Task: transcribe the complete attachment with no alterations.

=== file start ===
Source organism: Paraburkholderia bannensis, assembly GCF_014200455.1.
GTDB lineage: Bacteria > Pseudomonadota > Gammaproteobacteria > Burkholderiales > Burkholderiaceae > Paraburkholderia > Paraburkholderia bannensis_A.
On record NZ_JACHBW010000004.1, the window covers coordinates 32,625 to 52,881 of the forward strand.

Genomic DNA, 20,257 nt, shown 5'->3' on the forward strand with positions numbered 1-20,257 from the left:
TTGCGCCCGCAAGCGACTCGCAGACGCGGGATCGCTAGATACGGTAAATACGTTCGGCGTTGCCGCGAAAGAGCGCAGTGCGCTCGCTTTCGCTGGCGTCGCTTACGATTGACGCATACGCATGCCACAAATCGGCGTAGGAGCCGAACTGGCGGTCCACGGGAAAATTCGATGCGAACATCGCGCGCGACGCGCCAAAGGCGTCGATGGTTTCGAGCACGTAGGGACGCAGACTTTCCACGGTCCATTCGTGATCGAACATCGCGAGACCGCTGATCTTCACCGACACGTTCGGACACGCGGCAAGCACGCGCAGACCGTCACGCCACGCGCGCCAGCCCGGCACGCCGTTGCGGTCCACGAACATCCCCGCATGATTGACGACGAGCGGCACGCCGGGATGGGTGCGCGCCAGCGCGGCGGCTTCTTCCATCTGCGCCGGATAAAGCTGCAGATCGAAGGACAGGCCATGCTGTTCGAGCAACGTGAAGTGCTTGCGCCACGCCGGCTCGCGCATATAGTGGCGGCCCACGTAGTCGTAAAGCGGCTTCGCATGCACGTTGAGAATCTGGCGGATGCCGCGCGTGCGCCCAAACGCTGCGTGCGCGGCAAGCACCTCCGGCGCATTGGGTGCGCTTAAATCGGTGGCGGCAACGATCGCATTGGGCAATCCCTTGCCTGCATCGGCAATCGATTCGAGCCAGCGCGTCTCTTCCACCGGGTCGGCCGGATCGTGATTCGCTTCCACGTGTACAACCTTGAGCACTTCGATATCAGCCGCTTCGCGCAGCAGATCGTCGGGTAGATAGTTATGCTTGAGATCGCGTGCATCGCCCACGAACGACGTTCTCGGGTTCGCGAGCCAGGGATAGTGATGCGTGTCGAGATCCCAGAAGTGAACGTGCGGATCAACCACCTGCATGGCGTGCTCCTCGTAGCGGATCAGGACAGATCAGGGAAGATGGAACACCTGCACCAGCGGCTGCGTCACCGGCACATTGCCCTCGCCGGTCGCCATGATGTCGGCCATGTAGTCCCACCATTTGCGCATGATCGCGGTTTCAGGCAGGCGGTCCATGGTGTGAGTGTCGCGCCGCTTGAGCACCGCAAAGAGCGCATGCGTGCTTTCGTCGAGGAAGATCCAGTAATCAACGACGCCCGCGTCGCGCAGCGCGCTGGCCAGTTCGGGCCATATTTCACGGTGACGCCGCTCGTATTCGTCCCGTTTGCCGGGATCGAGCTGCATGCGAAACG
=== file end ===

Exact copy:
Source organism: Paraburkholderia bannensis, assembly GCF_014200455.1.
GTDB lineage: Bacteria > Pseudomonadota > Gammaproteobacteria > Burkholderiales > Burkholderiaceae > Paraburkholderia > Paraburkholderia bannensis_A.
On record NZ_JACHBW010000004.1, the window covers coordinates 32,625 to 52,881 of the forward strand.

Genomic DNA, 20,257 nt, shown 5'->3' on the forward strand with positions numbered 1-20,257 from the left:
TTGCGCCCGCAAGCGACTCGCAGACGCGGGATCGCTAGATACGGTAAATACGTTCGGCGTTGCCGCGAAAGAGCGCAGTGCGCTCGCTTTCGCTGGCGTCGCTTACGATTGACGCATACGCATGCCACAAATCGGCGTAGGAGCCGAACTGGCGGTCCACGGGAAAATTCGATGCGAACATCGCGCGCGACGCGCCAAAGGCGTCGATGGTTTCGAGCACGTAGGGACGCAGACTTTCCACGGTCCATTCGTGATCGAACATCGCGAGACCGCTGATCTTCACCGACACGTTCGGACACGCGGCAAGCACGCGCAGACCGTCACGCCACGCGCGCCAGCCCGGCACGCCGTTGCGGTCCACGAACATCCCCGCATGATTGACGACGAGCGGCACGCCGGGATGGGTGCGCGCCAGCGCGGCGGCTTCTTCCATCTGCGCCGGATAAAGCTGCAGATCGAAGGACAGGCCATGCTGTTCGAGCAACGTGAAGTGCTTGCGCCACGCCGGCTCGCGCATATAGTGGCGGCCCACGTAGTCGTAAAGCGGCTTCGCATGCACGTTGAGAATCTGGCGGATGCCGCGCGTGCGCCCAAACGCTGCGTGCGCGGCAAGCACCTCCGGCGCATTGGGTGCGCTTAAATCGGTGGCGGCAACGATCGCATTGGGCAATCCCTTGCCTGCATCGGCAATCGATTCGAGCCAGCGCGTCTCTTCCACCGGGTCGGCCGGATCGTGATTCGCTTCCACGTGTACAACCTTGAGCACTTCGATATCAGCCGCTTCGCGCAGCAGATCGTCGGGTAGATAGTTATGCTTGAGATCGCGTGCATCGCCCACGAACGACGTTCTCGGGTTCGCGAGCCAGGGATAGTGATGCGTGTCGAGATCCCAGAAGTGAACGTGCGGATCAACCACCTGCATGGCGTGCTCCTCGTAGCGGATCAGGACAGATCAGGGAAGATGGAACACCTGCACCAGCGGCTGCGTCACCGGCACATTGCCCTCGCCGGTCGCCATGATGTCGGCCATGTAGTCCCACCATTTGCGCATGATCGCGGTTTCAGGCAGGCGGTCCATGGTGTGAGTGTCGCGCCGCTTGAGCACCGCAAAGAGCGCATGCGTGCTTTCGTCGAGGAAGATCCAGTAATCAACGACGCCCGCGTCGCGCAGCGCGCTGGCCAGTTCGGGCCATATTTCACGGTGACGCCGCTCGTATTCGTCCCGTTTGCCGGGATCGAGCTGCATGCGAAACG